• (ssexpand '~a.b) => (~a b) not (complement a.b)
  • (map (table) list.nil) => Error: procedure application: expected procedure, given: '#hash(); arguments were: 'nil
  • (err "foo" '(1 2 3)) prints "Error: foo {1 2 3 . nil}"
  • The code currently requires Racket, though a compatibility mode for PLT Scheme would be useful.
  • clean up messy code in io.arc
  • I haven't been able to replicate the socket force close problem yet that Arc 3.1 solves by using custodians; is this still a problem in Racket?
  • the strategy for representing Racket lists in Arc (which we need to have ac return an Arc list representing Racket code) is a bit confused... a clearer way to distinguish nil and () would be better.
  • would be nice if typing ^C returned to the REPL
  • pipe-from
  • ac-nameit, ac-dbname
  • atstrings
  • ac-binaries
  • direct-calls
  • macex1
  • explicit-flush
  • declare
  • primitives
    • current-process-milliseconds
    • current-gc-milliseconds
    • memory
    • sin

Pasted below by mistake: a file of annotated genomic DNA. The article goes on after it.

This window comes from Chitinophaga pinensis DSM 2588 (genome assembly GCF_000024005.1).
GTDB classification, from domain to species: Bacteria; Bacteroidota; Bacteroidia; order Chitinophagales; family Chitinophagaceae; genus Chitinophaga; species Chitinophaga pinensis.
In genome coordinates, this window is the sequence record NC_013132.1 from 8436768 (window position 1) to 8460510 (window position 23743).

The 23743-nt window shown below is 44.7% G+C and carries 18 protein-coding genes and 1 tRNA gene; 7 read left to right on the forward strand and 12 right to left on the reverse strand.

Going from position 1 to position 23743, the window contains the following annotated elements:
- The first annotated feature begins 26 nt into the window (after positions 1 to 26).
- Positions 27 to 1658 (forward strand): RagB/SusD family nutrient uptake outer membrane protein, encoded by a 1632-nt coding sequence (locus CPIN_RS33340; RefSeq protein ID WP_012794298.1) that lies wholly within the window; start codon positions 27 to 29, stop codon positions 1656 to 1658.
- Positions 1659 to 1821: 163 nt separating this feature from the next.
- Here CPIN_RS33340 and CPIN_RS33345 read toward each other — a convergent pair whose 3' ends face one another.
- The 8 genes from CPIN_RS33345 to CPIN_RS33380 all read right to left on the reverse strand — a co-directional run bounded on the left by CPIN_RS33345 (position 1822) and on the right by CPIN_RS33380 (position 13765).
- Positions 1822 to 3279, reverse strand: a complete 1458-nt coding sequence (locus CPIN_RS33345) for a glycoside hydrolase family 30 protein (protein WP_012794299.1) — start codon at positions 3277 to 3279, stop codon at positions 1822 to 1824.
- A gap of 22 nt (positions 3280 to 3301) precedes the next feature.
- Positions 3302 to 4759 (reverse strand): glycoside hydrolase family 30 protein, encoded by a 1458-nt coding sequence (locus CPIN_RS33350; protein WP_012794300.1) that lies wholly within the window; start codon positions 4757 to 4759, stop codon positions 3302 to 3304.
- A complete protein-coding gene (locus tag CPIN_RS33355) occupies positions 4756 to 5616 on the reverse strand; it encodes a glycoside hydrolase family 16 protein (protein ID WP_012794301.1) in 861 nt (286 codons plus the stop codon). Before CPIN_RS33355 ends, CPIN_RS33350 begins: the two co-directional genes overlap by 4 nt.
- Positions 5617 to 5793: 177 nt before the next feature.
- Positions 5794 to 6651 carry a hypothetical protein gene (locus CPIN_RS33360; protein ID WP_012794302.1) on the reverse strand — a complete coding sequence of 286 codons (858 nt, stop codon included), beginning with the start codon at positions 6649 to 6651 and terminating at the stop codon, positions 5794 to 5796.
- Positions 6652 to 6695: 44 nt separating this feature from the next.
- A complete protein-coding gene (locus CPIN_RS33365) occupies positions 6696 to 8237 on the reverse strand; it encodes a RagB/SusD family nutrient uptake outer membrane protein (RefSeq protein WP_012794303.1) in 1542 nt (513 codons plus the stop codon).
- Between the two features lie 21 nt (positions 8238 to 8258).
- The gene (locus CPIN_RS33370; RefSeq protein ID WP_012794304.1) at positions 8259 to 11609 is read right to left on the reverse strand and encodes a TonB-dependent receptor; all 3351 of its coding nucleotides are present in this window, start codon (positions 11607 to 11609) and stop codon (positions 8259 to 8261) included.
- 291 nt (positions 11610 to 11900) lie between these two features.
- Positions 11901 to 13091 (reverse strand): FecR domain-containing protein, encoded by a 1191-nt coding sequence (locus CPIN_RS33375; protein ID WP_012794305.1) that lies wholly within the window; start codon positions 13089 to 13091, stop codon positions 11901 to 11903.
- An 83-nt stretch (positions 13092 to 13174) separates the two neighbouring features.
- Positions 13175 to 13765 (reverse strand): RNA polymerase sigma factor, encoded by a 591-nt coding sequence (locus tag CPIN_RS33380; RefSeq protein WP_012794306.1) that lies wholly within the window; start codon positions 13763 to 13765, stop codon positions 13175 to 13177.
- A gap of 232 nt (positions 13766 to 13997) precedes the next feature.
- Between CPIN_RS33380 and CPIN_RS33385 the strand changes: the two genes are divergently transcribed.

• cos
    • tan
    • asin
    • acos
    • atan
    • log
  • Arc 3.1 calls ac-macex in ac-assignn... I wonder why?
  • need tests for
    • atomic
    • force-close on sockets (see comment on force-close in arc3.1/ac.scm)
    • threads
    • whilet
    • awhen
    • whiler
    • consif
    • check
    • reinsert-sorted and insortnew
    • memo and defmemo
    • prall, prs
    • templates
    • cache, defcache
    • until
    • queue
    • flushout
    • noisy-each
    • trav
    • hooks
    • out
    • get
    • evtil
    • rand-key
    • ratio
    • dead
    • socket-accept
    • setuid
    • dir
    • rmfile
    • client-ip


  • Arc lists are implemented using Racket's mutable pairs (mpair's)

    as a fix for the queue bug.